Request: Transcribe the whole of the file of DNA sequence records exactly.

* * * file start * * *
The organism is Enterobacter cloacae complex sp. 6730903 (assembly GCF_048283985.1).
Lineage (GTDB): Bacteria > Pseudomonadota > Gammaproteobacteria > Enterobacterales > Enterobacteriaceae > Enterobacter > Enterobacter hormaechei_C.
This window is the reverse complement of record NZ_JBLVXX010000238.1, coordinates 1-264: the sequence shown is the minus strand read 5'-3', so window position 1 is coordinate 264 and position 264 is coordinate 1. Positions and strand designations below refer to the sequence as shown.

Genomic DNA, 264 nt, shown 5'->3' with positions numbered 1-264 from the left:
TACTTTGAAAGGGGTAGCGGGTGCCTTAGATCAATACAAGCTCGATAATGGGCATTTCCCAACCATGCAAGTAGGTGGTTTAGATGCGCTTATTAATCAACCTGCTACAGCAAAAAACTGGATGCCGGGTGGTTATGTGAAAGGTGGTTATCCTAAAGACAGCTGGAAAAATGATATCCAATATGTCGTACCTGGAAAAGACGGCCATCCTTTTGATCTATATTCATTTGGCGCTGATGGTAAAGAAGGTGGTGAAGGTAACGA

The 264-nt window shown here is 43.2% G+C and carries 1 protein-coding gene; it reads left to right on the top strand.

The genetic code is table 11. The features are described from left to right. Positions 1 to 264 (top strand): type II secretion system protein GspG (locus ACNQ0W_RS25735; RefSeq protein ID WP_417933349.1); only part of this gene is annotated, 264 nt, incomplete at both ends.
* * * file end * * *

The organism is Enterobacter cloacae complex sp. 6730903 (assembly GCF_048283985.1).
Lineage (GTDB): Bacteria > Pseudomonadota > Gammaproteobacteria > Enterobacterales > Enterobacteriaceae > Enterobacter > Enterobacter hormaechei_C.
This window is the reverse complement of record NZ_JBLVXX010000238.1, coordinates 1-264: the sequence shown is the minus strand read 5'-3', so window position 1 is coordinate 264 and position 264 is coordinate 1. Positions and strand designations below refer to the sequence as shown.

Genomic DNA, 264 nt, shown 5'->3' with positions numbered 1-264 from the left:
TACTTTGAAAGGGGTAGCGGGTGCCTTAGATCAATACAAGCTCGATAATGGGCATTTCCCAACCATGCAAGTAGGTGGTTTAGATGCGCTTATTAATCAACCTGCTACAGCAAAAAACTGGATGCCGGGTGGTTATGTGAAAGGTGGTTATCCTAAAGACAGCTGGAAAAATGATATCCAATATGTCGTACCTGGAAAAGACGGCCATCCTTTTGATCTATATTCATTTGGCGCTGATGGTAAAGAAGGTGGTGAAGGTAACGA

The 264-nt window shown here is 43.2% G+C and carries 1 protein-coding gene; it reads left to right on the top strand.

The genetic code is table 11. The features are described from left to right. Positions 1 to 264 (top strand): type II secretion system protein GspG (locus ACNQ0W_RS25735; RefSeq protein ID WP_417933349.1); only part of this gene is annotated, 264 nt, incomplete at both ends.